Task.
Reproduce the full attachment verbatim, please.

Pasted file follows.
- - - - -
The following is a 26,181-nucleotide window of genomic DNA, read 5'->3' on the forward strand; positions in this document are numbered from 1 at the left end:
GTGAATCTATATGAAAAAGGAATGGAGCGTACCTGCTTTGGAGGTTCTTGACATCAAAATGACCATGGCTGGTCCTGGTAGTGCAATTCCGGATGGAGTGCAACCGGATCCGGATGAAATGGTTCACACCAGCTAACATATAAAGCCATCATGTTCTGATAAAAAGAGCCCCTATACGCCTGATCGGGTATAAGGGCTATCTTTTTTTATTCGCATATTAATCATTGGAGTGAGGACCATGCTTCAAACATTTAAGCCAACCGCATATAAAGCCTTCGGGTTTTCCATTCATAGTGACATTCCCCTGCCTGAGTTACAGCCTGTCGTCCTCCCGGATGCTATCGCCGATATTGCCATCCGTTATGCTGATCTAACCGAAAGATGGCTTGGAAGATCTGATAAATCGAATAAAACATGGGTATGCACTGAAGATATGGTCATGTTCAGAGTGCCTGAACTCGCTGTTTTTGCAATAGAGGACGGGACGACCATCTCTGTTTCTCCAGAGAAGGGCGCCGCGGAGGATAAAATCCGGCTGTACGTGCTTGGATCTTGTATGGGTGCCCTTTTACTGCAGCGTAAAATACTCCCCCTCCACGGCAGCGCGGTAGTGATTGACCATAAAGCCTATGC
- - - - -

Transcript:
The following is a 26,181-nucleotide window of genomic DNA, read 5'->3' on the forward strand; positions in this document are numbered from 1 at the left end:
GTGAATCTATATGAAAAAGGAATGGAGCGTACCTGCTTTGGAGGTTCTTGACATCAAAATGACCATGGCTGGTCCTGGTAGTGCAATTCCGGATGGAGTGCAACCGGATCCGGATGAAATGGTTCACACCAGCTAACATATAAAGCCATCATGTTCTGATAAAAAGAGCCCCTATACGCCTGATCGGGTATAAGGGCTATCTTTTTTTATTCGCATATTAATCATTGGAGTGAGGACCATGCTTCAAACATTTAAGCCAACCGCATATAAAGCCTTCGGGTTTTCCATTCATAGTGACATTCCCCTGCCTGAGTTACAGCCTGTCGTCCTCCCGGATGCTATCGCCGATATTGCCATCCGTTATGCTGATCTAACCGAAAGATGGCTTGGAAGATCTGATAAATCGAATAAAACATGGGTATGCACTGAAGATATGGTCATGTTCAGAGTGCCTGAACTCGCTGTTTTTGCAATAGAGGACGGGACGACCATCTCTGTTTCTCCAGAGAAGGGCGCCGCGGAGGATAAAATCCGGCTGTACGTGCTTGGATCTTGTATGGGTGCCCTTTTACTGCAGCGTAAAATACTCCCCCTCCACGGCAGCGCGGTAGTGATTGACCATAAAGCCTATGC